National Collegiate Honors Council


Date of this Version



Published in Innovations in Undergraduate Research and Honors Education: Proceedings of the Second Schreyer National Conference 2001, ed. Josephine M. Carubia & Renata S. Engel. Copyright © 2004 The National Collegiate Honors Council.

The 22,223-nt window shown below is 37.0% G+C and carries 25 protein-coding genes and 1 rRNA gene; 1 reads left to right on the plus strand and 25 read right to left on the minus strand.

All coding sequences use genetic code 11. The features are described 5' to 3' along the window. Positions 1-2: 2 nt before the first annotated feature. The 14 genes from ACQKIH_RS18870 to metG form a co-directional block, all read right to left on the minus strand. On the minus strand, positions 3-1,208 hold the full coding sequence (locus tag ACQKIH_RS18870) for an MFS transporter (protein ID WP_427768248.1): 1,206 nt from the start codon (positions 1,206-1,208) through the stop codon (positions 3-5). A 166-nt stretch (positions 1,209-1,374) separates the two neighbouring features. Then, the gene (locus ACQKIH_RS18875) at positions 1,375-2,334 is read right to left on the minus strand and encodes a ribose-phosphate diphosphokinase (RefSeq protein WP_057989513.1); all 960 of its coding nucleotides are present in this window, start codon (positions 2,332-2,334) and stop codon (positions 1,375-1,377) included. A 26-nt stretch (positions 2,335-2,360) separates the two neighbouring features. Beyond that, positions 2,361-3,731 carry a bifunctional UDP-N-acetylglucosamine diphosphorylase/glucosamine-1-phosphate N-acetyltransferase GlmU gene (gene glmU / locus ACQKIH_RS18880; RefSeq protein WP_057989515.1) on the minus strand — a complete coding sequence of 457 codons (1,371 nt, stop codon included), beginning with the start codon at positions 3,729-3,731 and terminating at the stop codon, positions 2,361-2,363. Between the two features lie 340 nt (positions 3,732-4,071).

"Berlin in the 1940s" is an honors course that can foster high levels of communication, creativity, personal responsibility, intellectual community building, and synthetic analysis. The seminar itself provides an interdisciplinary and international approach to understanding "local" Berlin (Germany) during its wartime, 1939-1945, and postwar, 1945-1949, crisis periods. Students have the opportunity to stretch themselves between and among an assortment of disciplines, including diplomatic, economic, social, intellectual, architectural, and film studies, among others. Despite the limitations of time (one 75-minute meeting per week) and resources (primarily my own), the students still had available to them virtually all of the primary and secondary materials the course requires. Methodologically, the class promotes creative exploration, use of available sources, and independent study, while providing minimal instructional intervention, lecture, and common reading.